Annual Polycultures – an easy way to ‘permaculture’ your plot

Written by Caroline Aitken on . Posted in Uncategorized

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Sweetcorn (maize) under-planted with squash

Permaculture began with the concept of edible polycultures with Mollison and Homgren’s observations of natural ecosystems. Their initial idea looked much like a young emerging woodland with a mixture of trees, shrubs and herbaceous plants, all of which were edible or useful to humans. Forest gardens are becoming increasingly popular and people are growing accustomed to the idea of edible perennials. But a polyculture doesn’t have to consist of only perennials. There is room for self-seeding annuals and planted vegetables in and alongside a forest garden. Or you can simply create a polyculture within your annual vegetable garden. Here are some good reasons for growing annual vegetable polycultures and a few helpful tips for having a go.

Benefits of diversity

All of the benefits of a diverse system will apply to your annual polyculture. The most important one perhaps is the improvement in the health of the plants and the soil. Pests and diseases tend to be species specific – that is they like to prey upon one type of plant. Club root for example is only found in the brassica family of plants; cabbages, kales, cauliflowers, broccoli, etc. Black fly colonise broad beans and carrot fly only eat…well you get the idea. As well as being unimaginative with their diet, pests are also easily flummoxed and less likely to find your crops if they are part of a polyculture. In nature you rarely see explosions of pests and diseases as they are kept in check by the challenge of finding their prey and being preyed upon themselves. Taking care of your soil will make a big difference when it comes to controlling pathogenic microbes, but mixing up your crops in the growing area will help to confuse the flies, bugs, beetles and other invertebrates which are looking for lunch. By including flowering plants which attract predator insects you can help to keep damaging bugs like aphids, white fly and black fly in check.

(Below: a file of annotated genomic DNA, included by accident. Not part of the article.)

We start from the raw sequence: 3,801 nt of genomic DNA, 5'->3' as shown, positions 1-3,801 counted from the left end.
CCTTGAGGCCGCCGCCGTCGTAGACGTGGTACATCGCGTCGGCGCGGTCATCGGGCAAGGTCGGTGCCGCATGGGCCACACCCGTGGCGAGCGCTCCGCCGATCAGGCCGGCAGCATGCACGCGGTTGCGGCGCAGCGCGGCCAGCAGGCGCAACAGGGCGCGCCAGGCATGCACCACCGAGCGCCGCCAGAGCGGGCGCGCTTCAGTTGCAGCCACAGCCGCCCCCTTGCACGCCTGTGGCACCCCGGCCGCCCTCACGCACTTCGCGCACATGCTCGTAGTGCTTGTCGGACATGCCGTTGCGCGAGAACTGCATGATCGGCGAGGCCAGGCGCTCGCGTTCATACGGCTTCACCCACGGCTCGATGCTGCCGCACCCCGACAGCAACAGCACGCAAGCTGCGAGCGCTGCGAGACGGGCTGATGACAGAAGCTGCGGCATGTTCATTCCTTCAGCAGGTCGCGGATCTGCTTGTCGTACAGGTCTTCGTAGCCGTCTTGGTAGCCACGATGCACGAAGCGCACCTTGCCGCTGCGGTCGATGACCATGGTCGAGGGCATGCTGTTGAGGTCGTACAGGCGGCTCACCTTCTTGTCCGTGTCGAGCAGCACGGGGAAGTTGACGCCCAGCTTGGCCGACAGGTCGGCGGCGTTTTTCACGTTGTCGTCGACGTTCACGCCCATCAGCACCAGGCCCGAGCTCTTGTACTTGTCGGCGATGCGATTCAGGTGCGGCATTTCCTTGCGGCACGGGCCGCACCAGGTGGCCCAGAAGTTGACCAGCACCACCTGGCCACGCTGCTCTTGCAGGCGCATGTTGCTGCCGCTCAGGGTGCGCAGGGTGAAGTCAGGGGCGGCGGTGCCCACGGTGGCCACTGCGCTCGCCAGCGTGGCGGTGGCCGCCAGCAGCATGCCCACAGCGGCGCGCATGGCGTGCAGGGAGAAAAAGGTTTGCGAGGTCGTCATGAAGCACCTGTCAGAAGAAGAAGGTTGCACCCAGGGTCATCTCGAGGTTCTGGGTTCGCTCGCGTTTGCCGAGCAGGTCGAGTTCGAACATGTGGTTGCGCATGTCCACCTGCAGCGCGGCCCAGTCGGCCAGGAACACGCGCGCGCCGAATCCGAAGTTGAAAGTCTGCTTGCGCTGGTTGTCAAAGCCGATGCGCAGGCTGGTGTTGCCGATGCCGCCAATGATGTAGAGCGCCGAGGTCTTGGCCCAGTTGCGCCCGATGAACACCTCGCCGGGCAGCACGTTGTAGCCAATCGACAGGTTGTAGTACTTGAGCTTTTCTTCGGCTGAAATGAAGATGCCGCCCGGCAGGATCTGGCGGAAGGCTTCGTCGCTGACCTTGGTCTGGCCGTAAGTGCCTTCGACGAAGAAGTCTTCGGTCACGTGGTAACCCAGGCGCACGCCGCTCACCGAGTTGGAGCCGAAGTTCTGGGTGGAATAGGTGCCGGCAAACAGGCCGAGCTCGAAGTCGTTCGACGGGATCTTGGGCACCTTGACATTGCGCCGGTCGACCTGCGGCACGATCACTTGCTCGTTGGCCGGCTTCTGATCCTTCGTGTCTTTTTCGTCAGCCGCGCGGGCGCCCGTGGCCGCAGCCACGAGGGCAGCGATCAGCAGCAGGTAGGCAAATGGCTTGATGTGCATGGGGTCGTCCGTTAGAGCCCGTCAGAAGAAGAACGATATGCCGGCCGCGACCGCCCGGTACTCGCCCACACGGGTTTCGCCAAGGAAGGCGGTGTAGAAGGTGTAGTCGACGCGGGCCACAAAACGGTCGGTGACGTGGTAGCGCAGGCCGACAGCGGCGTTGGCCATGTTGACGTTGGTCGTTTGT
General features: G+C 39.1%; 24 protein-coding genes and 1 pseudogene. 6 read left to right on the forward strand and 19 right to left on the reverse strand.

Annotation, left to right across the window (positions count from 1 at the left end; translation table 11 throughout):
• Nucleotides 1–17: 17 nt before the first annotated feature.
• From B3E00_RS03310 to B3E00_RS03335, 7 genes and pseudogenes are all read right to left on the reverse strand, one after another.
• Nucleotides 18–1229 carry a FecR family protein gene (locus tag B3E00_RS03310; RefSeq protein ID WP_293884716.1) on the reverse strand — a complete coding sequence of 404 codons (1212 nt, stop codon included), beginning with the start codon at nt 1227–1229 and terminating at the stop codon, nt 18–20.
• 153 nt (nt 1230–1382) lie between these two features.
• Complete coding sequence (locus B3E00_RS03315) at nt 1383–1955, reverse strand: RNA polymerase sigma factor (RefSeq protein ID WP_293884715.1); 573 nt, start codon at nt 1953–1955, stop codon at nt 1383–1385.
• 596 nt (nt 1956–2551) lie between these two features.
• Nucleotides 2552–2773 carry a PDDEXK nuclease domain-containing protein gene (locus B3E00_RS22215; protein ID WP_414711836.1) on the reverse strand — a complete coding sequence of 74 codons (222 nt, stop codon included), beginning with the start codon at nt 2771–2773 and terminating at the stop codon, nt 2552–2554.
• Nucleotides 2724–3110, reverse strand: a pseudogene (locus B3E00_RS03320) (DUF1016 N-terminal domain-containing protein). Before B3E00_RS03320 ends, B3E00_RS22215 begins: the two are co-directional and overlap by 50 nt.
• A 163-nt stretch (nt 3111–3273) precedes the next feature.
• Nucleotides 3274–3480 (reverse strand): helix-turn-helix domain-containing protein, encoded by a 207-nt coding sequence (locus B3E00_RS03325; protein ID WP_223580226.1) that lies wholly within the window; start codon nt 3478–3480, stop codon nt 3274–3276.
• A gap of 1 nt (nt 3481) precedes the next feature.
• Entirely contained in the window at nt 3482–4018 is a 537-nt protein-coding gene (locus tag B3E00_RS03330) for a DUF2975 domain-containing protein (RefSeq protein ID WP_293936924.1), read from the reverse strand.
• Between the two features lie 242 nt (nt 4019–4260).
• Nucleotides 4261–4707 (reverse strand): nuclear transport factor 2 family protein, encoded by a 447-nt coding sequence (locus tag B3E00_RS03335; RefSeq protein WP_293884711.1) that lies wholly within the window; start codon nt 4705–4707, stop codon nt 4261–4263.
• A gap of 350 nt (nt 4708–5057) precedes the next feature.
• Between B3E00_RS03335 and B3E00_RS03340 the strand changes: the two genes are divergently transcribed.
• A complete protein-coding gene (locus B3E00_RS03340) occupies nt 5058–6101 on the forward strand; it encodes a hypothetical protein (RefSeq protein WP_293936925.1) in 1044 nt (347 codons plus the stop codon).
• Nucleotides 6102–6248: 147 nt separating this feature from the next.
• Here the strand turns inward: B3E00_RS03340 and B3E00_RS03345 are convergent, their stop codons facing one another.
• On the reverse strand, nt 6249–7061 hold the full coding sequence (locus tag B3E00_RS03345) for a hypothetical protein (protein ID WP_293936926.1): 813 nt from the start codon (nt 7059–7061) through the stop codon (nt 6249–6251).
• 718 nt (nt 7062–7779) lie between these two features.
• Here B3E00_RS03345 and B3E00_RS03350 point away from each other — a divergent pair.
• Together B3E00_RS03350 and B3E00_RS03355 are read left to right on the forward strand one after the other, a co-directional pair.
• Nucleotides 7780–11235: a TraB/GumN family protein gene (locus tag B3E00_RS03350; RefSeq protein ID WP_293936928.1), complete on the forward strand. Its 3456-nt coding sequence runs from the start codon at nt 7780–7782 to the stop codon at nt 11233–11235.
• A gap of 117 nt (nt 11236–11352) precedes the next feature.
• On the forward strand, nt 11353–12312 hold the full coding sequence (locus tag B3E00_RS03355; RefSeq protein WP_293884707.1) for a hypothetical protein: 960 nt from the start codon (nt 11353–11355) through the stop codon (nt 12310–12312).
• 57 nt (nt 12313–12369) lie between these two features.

companion-planting-vegetables-herbs-flowers
www.no-dig-vegetablegarden.com/companion-planting.html

Insect attracter plants:

These can be either included in plant mixes or grown around the polyculture beds.

Angelica, chervil, dill, fennel, hogweed, lovage, sea holly, sweet cicely.

Cornflower, corn marigold, fleabane, golden rod, Michaelmas daisy, ox-eye daisy, Shasta daisy, yarrow, tansy, chamomile.